was a little more stressful than most.
The three young athletes are more than clients to Ping
Since January, they've lived at Ping's Golfview Drive residence, using local facilities, such as the Saline Rec Center
and Saline High School
to reach top physical condition for the challenges ahead.
Late Saturday afternoon, as the draft entered the late rounds, family and friends of Ping
clients gathered for the NFL draft party.
As the athletes and friends dined on party food around the television in the living room, Ping
was alone in a home office with the door closed.
Surprisingly, there was no computer on his
desk or television on his
draft updates from those who came into his
"I like it quiet.
It's going to get crazy and I need to be able to think," said Ping, who has been in the sports agent business since 1983.
Ping's Foray in to the Sports Agent Business
Ping never planned on this career.
The son of a general in the Chinese army
emigrated from China to Thailand when he
was nine to escape the communist government.
A short time later, he
came to the United States.
After serving with the U.S. Marine Corps during the Vietnam War, Ping settled in Ypsilanti, started a family and launched a martial arts studio and holistic practitioner business.
While coaching a little league team in Ypsilanti, Ping
invited a youngster named Rodney Holman to come out and play baseball.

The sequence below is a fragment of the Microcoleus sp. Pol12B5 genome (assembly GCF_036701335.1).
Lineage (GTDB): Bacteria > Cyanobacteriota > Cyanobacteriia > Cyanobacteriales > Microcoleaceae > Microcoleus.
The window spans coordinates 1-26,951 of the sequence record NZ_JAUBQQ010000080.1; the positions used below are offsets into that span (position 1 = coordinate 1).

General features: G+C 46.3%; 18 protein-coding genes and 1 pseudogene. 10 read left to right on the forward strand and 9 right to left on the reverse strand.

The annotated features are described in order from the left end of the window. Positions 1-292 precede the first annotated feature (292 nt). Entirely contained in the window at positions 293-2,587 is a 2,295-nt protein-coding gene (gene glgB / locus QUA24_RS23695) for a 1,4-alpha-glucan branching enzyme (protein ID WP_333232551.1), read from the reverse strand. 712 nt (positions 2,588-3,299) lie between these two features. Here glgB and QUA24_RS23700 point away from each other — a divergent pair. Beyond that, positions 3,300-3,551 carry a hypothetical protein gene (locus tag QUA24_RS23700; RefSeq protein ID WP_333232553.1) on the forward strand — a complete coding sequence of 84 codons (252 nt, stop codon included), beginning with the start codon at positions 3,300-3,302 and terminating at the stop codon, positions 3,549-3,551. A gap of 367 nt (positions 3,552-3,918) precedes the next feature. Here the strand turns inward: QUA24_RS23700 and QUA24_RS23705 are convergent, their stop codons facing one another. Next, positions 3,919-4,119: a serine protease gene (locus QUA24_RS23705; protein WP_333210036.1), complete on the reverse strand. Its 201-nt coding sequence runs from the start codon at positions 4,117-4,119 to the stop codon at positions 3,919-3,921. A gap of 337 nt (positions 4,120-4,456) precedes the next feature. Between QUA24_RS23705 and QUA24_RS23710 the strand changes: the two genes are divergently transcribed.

told him to avoid Michigan and Ohio, where he'd get stuck blocking, and to try a school in the south.
Ping became his agent and a new career was launched.
Draft Board Filling Up
Early in the fifth round Saturday, Ping
received a text from the Detroit Lions, advising him that team had interest in his
players once the draft is over.
players to be ready, so he
asked them to prioritize where they wanted to play.
In the sixth round, the calls and texts from coaches and team officials began flooding the phones of Ping
, Streater and Baker.
reviewed Streater's response and then told him to add, "And I want $17,000."
By the seventh round, Ping
and Streater had several conversations with Oakland, New York, San Francisco and Tampa.
Baker and Ping
, meanwhile, were zeroing in on the Minnesota Vikings, who liked what they saw of Baker during a visit.
The Vikings had already told Ping
that they'd sign Baker and offer a $10,000 signing bonus.
Immediately following the draft, Ping sealed the deal with Viking officials and handed the phone off to a beaming Baker, who told the Minnesota general manager that he was ready to go.
Ping, meanwhile, was negotiating a $10,000 bonus for Streater to sign with the Oakland Raiders.
They know me and what I'm about," Streater told Ping
noted that the Giants were only offering a $1,000 signing bonus.
As Ping negotiated with Tampa, Streater made it official and agreed to sign with the Raiders.
couldn't have been happier with the way his
big weekend turned out.
"(NFL Draft weekend) is everything.
This is my Christmas, Thanksgiving and New Year's all rolled up into one," Ping
admitted, the house will be a little empty when his
players leave his
home and go off to camp.